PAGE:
Working in a CD way can draw on a range of methods, including:

  • Participaring in committees - enabling the involvement of MSM in statutory sector and voluntary organisation structures.
  • Lobbying - working from outside organisations to change their practices.
  • Training for organisations' workers - this could include training about particular issues and/or processes.
  • Structural and management change - suggesting to organisations that they should change their structures, processes and / or management methods, and enabling them to do so.
  • Consultation and participation strategies (see below) - suggesting that the organisation consults more widely and sets up mechanisms for community participation, and enabling it to do so.

Community Development values people of all backgrounds

Essentially this means bringing together groups and networks to encourage them to share (collectivise) their experiences and concerns and to act together for change. Again it can involve a range of activities, many of which have been mentioned above, such as training events, conferences, financial support, producing publications, offering advice and support to groups, and forming forums and organisations.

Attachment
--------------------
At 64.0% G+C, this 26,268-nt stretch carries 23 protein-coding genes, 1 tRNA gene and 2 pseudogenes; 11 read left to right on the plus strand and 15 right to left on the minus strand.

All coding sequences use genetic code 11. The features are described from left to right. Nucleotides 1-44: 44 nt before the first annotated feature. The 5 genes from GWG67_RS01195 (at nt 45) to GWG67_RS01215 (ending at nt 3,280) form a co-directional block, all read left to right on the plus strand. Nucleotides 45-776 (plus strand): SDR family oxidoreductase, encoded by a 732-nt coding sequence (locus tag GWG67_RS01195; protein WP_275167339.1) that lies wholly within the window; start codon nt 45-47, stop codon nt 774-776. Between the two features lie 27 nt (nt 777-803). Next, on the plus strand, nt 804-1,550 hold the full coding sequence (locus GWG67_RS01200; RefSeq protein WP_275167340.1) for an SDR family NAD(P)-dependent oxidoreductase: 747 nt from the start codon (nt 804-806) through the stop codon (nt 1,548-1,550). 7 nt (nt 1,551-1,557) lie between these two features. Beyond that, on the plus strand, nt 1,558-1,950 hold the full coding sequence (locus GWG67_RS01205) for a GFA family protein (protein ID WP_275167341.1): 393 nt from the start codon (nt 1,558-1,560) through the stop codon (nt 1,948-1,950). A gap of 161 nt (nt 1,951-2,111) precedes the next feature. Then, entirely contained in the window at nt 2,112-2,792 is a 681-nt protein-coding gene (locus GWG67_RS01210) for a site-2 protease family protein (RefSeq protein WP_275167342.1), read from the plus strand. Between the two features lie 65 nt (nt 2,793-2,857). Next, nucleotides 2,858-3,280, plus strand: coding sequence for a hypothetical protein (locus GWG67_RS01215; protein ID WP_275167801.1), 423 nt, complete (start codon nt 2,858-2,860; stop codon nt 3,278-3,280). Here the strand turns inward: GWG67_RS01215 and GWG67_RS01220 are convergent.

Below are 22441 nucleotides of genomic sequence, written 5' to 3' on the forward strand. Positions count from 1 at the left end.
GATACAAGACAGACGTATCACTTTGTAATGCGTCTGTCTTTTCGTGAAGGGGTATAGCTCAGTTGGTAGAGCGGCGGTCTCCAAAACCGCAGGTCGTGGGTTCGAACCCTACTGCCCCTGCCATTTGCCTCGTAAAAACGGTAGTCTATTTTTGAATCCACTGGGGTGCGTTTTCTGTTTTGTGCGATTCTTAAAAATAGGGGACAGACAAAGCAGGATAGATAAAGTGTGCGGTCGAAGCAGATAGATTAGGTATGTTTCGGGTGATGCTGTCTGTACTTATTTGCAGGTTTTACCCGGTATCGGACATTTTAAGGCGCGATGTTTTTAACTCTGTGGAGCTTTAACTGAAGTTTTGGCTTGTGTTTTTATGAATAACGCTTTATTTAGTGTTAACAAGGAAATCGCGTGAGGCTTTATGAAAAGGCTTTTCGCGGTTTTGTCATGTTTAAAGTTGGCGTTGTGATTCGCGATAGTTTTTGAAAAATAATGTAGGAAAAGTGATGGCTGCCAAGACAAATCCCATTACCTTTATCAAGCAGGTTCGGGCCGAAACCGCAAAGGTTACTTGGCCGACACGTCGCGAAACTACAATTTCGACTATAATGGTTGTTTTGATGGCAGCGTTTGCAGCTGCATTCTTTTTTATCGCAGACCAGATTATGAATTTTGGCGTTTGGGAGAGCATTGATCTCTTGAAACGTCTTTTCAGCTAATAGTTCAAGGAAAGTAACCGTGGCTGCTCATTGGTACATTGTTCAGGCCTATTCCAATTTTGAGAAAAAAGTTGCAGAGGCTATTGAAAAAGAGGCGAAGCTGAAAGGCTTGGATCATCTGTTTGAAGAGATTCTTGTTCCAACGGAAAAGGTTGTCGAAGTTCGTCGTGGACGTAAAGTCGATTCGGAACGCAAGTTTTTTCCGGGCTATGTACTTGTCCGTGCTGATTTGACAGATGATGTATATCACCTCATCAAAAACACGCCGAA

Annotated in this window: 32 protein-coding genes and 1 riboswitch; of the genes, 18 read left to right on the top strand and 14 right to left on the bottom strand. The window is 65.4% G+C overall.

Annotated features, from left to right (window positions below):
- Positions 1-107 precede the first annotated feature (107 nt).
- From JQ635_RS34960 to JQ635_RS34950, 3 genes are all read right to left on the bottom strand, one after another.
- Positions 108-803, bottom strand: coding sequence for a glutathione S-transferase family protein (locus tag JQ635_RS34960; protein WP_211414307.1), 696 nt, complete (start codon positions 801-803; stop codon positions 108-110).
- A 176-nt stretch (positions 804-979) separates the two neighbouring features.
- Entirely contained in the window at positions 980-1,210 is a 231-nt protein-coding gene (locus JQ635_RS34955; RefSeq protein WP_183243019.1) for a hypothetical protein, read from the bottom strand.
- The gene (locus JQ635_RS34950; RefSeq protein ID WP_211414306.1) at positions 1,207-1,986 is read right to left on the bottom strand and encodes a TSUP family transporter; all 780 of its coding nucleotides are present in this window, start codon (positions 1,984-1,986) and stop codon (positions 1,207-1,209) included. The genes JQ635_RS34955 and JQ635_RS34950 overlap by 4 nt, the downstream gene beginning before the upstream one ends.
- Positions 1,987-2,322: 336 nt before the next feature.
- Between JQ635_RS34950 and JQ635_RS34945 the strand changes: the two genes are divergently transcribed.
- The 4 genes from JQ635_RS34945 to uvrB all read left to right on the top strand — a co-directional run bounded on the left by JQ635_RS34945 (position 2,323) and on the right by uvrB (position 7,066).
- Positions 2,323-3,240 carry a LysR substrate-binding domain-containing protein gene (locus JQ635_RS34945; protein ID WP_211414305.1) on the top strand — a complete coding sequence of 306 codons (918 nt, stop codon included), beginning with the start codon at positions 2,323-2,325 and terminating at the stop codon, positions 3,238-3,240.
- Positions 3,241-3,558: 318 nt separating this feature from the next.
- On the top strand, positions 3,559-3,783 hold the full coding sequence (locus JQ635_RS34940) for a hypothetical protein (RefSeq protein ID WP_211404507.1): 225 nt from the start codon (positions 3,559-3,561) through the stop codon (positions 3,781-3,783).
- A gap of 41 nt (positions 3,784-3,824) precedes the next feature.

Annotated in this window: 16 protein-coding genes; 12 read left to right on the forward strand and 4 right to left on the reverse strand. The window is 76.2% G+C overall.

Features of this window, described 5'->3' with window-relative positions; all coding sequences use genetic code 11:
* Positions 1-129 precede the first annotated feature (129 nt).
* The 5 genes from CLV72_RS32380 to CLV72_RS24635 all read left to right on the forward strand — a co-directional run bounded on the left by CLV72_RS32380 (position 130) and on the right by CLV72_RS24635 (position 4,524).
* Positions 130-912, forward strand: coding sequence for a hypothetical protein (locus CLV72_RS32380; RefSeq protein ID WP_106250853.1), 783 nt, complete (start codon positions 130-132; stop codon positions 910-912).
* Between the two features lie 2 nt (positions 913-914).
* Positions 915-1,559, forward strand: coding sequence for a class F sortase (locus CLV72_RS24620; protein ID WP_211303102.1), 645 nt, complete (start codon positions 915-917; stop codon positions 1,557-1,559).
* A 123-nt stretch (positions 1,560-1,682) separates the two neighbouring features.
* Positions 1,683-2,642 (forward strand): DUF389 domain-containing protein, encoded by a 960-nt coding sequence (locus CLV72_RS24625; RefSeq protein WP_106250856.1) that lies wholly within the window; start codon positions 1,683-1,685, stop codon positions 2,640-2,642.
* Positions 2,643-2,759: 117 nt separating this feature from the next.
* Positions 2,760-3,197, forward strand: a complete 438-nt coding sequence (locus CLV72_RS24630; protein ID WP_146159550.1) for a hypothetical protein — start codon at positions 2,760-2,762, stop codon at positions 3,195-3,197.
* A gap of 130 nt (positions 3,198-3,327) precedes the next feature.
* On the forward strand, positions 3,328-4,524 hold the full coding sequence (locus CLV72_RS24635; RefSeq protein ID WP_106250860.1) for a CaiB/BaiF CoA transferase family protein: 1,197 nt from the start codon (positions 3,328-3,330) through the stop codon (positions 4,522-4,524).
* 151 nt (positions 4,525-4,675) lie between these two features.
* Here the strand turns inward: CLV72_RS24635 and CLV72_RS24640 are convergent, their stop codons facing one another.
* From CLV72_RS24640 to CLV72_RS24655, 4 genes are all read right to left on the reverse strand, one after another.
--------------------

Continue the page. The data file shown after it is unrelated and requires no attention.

Any Yorkshire MESMAC project will also need to consider the fourth element: how to involve MSM in the structures and processes of the project itself. This can be achieved by MSM taking part in steering groups, undertaking research, forming advice groups, and so on.

Within Yorkshire MESMAC we feel that CD is a particularly important and effective way to work with MSM because:

  • MSM are a disadvantaged group, and CD works specifically to address the needs of disadvantaged groups and to reduce inequalities in health.
  • CD supports different communities in working together.
  • CD approaches involve valuing people's background and experience, and building on it.
  • HIV prevention is not just about behaviour change; it is about creating a climate where men feel able to make choices. CD enables this to happen.
  • CD approaches recognise that there are constraints on choice, such as environment, oppression, class, poverty, the need for relationships.
  • CD methods boost the self-confidence and self-esteem of participants.
  • CD empowers people to organise themselves.
  • CD approaches are accessible.
  • It promotes a sense of community.
  • It allows educators to identify community needs that are not being met.
  • Men can become involved, and this facilitates an exchange of ideas.
  • Through CD methods it is possible to gain access to men who would not normally receive information and support, who in turn can then pass this on to others.
  • CD methods allow ownership of the work by the men concerned.
  • It is a holistic way of working; all men's needs are taken into account, not compartmentalised to diseases, parts of the body or circumstances.
  • Trust is promoted between workers and participants.
  • It brings a great deal of energy and diversity into the work.
  • It incorporates an equal opportunities approach.

Need help?

Contact one of our Community Development Workers here